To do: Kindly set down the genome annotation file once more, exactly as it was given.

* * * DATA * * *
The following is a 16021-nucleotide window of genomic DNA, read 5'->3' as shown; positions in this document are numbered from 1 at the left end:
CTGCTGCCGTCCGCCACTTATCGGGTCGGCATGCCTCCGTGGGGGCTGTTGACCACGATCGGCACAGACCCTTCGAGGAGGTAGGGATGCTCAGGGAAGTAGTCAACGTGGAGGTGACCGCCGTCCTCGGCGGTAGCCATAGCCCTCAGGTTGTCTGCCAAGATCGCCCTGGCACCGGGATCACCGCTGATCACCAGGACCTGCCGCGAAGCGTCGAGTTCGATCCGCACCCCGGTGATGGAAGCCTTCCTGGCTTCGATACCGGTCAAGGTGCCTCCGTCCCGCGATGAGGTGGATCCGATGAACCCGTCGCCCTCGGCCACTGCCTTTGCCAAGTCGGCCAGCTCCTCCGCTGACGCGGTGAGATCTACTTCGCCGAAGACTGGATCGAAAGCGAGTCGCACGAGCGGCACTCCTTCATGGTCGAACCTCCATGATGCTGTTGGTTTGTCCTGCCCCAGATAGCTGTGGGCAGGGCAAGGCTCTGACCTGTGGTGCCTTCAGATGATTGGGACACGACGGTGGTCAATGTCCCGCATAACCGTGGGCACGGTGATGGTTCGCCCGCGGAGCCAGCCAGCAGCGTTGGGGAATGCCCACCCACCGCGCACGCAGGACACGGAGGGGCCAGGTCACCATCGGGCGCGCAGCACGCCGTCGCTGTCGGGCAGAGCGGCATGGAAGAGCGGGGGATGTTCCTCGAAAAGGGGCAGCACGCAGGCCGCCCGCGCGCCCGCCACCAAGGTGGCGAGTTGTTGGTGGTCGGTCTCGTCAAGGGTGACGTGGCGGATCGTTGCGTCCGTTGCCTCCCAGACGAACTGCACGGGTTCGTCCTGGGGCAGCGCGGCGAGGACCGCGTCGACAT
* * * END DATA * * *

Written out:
The following is a 16021-nucleotide window of genomic DNA, read 5'->3' as shown; positions in this document are numbered from 1 at the left end:
CTGCTGCCGTCCGCCACTTATCGGGTCGGCATGCCTCCGTGGGGGCTGTTGACCACGATCGGCACAGACCCTTCGAGGAGGTAGGGATGCTCAGGGAAGTAGTCAACGTGGAGGTGACCGCCGTCCTCGGCGGTAGCCATAGCCCTCAGGTTGTCTGCCAAGATCGCCCTGGCACCGGGATCACCGCTGATCACCAGGACCTGCCGCGAAGCGTCGAGTTCGATCCGCACCCCGGTGATGGAAGCCTTCCTGGCTTCGATACCGGTCAAGGTGCCTCCGTCCCGCGATGAGGTGGATCCGATGAACCCGTCGCCCTCGGCCACTGCCTTTGCCAAGTCGGCCAGCTCCTCCGCTGACGCGGTGAGATCTACTTCGCCGAAGACTGGATCGAAAGCGAGTCGCACGAGCGGCACTCCTTCATGGTCGAACCTCCATGATGCTGTTGGTTTGTCCTGCCCCAGATAGCTGTGGGCAGGGCAAGGCTCTGACCTGTGGTGCCTTCAGATGATTGGGACACGACGGTGGTCAATGTCCCGCATAACCGTGGGCACGGTGATGGTTCGCCCGCGGAGCCAGCCAGCAGCGTTGGGGAATGCCCACCCACCGCGCACGCAGGACACGGAGGGGCCAGGTCACCATCGGGCGCGCAGCACGCCGTCGCTGTCGGGCAGAGCGGCATGGAAGAGCGGGGGATGTTCCTCGAAAAGGGGCAGCACGCAGGCCGCCCGCGCGCCCGCCACCAAGGTGGCGAGTTGTTGGTGGTCGGTCTCGTCAAGGGTGACGTGGCGGATCGTTGCGTCCGTTGCCTCCCAGACGAACTGCACGGGTTCGTCCTGGGGCAGCGCGGCGAGGACCGCGTCGACAT